Translation of Protestant in Spanish:


protestante, n.

Pronunciation /ˈprɑdəstənt/ /ˈprɒtɪst(ə)nt/

Definition of protestante in Spanish


  • 1

    protestante masculine, feminine


  • 1

    Protestant work ethic ética protestante del trabajo
    • He soon determined to have Protestant religion in the land and devotion to the Bible.
    • What is disturbing is that eighty per cent of these converts come from Protestant church backgrounds.
    • The sheer diversity of Protestant churches, all of which recognize the same canon, is ample proof of this.
    • The bells of Catholic and Protestant churches rang out across Germany at noon.
    • It is not coincidence that the first modern industrial societies were predominantly Protestant in religion.
    • Even the most rational and least decorated of Protestant churches had an unmissable pulpit for the spreading of the Word.
    • This is a new-built church for Protestant worship, enclosed within a little palisaded fence.
    • That is of course about what we have come to expect of the declining older Protestant churches.
    • Today many urban Protestant churches in the USA boast a large choir and a staff of musicians.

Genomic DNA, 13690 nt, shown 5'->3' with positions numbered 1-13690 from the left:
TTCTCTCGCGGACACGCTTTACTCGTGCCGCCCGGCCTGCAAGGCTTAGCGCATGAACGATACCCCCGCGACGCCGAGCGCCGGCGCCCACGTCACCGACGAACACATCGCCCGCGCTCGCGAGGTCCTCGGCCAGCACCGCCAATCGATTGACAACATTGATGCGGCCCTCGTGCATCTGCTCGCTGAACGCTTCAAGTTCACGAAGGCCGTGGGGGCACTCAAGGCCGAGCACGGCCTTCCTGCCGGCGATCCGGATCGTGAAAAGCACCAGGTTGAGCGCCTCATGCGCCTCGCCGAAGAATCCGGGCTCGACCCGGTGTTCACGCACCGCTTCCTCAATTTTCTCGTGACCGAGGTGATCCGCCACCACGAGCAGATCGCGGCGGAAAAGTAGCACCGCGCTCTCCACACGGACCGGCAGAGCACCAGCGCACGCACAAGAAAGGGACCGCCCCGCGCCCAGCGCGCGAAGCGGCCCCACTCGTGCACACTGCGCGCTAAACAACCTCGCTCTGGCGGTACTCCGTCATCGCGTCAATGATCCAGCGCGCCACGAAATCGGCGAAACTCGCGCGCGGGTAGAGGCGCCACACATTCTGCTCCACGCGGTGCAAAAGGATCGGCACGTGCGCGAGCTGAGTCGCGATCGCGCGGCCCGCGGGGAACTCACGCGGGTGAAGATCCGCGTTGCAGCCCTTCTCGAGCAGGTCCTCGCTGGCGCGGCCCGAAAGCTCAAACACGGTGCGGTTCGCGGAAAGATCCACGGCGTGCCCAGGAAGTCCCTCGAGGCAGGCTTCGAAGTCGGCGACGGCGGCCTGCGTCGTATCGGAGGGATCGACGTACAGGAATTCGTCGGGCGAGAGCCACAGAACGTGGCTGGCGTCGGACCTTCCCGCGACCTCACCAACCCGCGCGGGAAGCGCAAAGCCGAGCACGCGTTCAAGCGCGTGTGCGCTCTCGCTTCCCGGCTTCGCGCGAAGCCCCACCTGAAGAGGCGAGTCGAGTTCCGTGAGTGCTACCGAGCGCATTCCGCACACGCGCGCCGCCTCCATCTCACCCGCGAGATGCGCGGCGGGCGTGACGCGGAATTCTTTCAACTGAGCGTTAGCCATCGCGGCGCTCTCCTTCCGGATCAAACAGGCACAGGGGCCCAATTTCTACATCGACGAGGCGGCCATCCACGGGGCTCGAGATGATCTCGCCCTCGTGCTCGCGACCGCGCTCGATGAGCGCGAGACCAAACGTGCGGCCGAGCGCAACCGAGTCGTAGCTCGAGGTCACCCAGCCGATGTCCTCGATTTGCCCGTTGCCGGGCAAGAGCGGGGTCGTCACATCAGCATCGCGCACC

• Five years ago there were only four of us doing this work in the Protestant churches.
    • In the Protestant section of the church, no person has ever achieved an authority equal to that of the pope.
    • Catholic and Protestant army chaplains blessed the guns of the troops in England and Germany.
    • We belong to an Anglo Saxon Protestant tradition in which color was always suspect.
    • It is true to a lesser degree of evangelical and independent Protestant groups as well.
    • Many decrees issued by the council deliberately opposed Protestant viewpoints.
    • However, nearly a year of Edward's short Protestant reign had been lost in debate.
    • The appeal of Protestant hymns and psalms cut across all boundaries.
    • The major Protestant churches refrained from explicit endorsement of the Liberals.
    • He leaves those who want to run away from the discipline's Protestant past no place to hide.
    • Anglican Britain and Catholic Belgium industrialised before more notable Protestant countries.